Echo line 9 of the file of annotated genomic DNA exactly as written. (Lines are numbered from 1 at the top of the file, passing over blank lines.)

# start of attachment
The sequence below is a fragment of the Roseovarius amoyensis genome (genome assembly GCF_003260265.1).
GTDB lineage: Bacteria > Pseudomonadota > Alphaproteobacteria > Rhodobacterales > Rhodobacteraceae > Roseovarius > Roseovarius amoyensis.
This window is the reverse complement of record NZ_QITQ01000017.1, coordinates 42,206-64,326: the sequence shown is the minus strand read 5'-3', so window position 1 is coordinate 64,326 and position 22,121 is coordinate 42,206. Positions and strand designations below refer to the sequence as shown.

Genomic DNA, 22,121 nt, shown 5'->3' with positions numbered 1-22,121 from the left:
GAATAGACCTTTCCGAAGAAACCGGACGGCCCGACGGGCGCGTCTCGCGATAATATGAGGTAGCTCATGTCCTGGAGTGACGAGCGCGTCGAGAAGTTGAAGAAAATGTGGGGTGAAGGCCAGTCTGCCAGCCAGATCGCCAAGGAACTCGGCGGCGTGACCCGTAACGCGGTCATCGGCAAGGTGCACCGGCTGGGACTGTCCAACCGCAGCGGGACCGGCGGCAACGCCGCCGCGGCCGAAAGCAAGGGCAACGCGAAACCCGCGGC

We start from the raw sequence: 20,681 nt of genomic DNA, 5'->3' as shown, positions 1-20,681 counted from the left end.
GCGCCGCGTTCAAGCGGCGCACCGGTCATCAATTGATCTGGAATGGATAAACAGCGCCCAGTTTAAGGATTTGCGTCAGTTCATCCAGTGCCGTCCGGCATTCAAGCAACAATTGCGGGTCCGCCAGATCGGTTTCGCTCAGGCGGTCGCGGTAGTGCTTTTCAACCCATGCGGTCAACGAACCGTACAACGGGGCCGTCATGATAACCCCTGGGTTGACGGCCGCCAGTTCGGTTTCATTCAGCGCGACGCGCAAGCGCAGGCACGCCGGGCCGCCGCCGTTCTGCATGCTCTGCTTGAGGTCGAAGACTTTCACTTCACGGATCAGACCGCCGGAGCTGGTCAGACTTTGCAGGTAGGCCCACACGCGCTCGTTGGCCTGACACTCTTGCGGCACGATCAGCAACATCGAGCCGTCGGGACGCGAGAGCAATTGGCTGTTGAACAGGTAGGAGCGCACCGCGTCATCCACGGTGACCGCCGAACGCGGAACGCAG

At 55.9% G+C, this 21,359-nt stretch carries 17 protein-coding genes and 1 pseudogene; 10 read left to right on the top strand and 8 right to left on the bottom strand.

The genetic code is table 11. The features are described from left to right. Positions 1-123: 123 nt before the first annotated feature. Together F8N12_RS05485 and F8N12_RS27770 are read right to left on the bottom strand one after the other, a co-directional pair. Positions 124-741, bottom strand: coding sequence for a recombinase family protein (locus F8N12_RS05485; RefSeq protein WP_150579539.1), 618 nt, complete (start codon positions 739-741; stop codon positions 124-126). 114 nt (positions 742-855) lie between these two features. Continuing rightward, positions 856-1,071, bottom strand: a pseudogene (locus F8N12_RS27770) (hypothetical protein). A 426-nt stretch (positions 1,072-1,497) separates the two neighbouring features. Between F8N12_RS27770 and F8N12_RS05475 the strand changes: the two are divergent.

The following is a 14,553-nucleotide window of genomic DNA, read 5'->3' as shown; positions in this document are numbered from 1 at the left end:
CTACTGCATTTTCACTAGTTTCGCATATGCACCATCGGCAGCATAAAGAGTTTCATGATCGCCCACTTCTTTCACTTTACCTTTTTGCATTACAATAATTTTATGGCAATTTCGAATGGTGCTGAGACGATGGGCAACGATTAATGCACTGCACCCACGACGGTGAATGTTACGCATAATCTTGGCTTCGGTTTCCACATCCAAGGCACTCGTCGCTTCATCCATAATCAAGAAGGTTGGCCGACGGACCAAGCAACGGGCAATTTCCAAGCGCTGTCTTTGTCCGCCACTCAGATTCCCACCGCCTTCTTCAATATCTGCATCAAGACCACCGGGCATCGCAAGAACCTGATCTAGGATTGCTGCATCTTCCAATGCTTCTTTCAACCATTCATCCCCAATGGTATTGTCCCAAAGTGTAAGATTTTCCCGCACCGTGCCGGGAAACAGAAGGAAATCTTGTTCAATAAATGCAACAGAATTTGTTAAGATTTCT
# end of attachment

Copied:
The genetic code is table 11. The features are described from left to right. Positions 1-123: 123 nt before the first annotated feature. Together F8N12_RS05485 and F8N12_RS27770 are read right to left on the bottom strand one after the other, a co-directional pair. Positions 124-741, bottom strand: coding sequence for a recombinase family protein (locus F8N12_RS05485; RefSeq protein WP_150579539.1), 618 nt, complete (start codon positions 739-741; stop codon positions 124-126). 114 nt (positions 742-855) lie between these two features. Continuing rightward, positions 856-1,071, bottom strand: a pseudogene (locus F8N12_RS27770) (hypothetical protein). A 426-nt stretch (positions 1,072-1,497) separates the two neighbouring features. Between F8N12_RS27770 and F8N12_RS05475 the strand changes: the two are divergent.